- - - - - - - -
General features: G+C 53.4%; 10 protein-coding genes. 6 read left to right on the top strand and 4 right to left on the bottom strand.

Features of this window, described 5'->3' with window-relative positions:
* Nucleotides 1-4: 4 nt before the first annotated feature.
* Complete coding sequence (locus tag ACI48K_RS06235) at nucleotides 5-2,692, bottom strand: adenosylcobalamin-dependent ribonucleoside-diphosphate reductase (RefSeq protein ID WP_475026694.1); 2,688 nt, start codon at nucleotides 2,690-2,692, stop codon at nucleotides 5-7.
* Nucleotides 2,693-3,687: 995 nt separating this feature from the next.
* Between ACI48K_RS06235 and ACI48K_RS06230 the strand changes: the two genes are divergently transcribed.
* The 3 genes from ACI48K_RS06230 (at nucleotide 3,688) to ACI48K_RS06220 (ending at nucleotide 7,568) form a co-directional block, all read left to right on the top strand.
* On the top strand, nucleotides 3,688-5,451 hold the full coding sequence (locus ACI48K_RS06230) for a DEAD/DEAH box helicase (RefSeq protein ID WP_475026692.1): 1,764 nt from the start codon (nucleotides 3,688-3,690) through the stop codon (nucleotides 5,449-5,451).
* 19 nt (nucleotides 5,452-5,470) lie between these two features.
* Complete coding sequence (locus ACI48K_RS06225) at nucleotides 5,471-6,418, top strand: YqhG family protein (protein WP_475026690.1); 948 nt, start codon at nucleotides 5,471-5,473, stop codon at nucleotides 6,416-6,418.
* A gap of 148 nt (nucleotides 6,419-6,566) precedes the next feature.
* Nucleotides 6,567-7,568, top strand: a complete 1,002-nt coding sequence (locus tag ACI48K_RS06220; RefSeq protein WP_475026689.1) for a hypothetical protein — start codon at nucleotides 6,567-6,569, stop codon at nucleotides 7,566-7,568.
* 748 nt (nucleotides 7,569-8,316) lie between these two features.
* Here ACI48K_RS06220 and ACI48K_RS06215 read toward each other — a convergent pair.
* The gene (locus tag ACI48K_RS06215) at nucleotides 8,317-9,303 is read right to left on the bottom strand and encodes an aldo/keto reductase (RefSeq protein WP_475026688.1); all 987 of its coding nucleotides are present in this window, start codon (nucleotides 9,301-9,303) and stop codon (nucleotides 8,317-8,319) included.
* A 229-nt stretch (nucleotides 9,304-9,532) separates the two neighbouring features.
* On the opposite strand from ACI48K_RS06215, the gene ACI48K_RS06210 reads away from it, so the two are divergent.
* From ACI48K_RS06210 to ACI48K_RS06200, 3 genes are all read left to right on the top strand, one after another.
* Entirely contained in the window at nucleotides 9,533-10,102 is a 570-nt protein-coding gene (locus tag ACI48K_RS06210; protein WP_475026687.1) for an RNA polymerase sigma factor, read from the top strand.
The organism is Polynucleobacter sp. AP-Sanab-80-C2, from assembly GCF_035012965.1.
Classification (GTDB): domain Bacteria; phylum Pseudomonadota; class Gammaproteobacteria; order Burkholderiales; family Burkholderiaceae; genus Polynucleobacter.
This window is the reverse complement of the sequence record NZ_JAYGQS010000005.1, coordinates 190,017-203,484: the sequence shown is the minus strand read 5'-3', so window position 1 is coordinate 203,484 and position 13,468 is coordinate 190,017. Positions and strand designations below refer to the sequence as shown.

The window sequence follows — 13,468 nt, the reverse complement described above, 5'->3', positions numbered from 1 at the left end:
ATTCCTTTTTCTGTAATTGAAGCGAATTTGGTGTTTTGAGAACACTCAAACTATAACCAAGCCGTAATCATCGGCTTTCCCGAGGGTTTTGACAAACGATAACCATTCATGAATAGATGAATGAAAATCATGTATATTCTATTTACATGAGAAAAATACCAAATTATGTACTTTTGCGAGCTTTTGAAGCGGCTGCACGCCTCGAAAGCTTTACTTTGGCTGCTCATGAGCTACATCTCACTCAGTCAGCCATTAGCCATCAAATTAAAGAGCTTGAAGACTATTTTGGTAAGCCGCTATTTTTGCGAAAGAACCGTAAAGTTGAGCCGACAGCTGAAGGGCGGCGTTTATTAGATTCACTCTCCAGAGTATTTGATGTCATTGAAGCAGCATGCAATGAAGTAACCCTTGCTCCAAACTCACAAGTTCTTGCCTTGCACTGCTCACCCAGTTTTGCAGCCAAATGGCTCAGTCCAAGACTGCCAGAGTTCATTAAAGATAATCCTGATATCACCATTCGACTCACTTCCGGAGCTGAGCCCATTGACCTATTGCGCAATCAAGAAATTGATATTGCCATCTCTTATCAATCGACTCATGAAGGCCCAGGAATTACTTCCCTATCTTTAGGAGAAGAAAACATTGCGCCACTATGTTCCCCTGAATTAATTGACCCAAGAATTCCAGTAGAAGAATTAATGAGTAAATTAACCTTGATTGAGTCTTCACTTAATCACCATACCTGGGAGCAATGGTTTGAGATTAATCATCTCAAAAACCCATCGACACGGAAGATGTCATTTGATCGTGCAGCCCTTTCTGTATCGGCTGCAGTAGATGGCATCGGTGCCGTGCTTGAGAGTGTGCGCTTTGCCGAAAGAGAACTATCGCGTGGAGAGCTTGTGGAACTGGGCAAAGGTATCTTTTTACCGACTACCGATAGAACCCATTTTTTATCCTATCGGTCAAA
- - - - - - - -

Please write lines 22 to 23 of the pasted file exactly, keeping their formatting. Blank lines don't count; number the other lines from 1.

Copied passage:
This window is the reverse complement of the sequence record NZ_JAYGQS010000005.1, coordinates 190,017-203,484: the sequence shown is the minus strand read 5'-3', so window position 1 is coordinate 203,484 and position 13,468 is coordinate 190,017. Positions and strand designations below refer to the sequence as shown.

The window sequence follows — 13,468 nt, the reverse complement described above, 5'->3', positions numbered from 1 at the left end: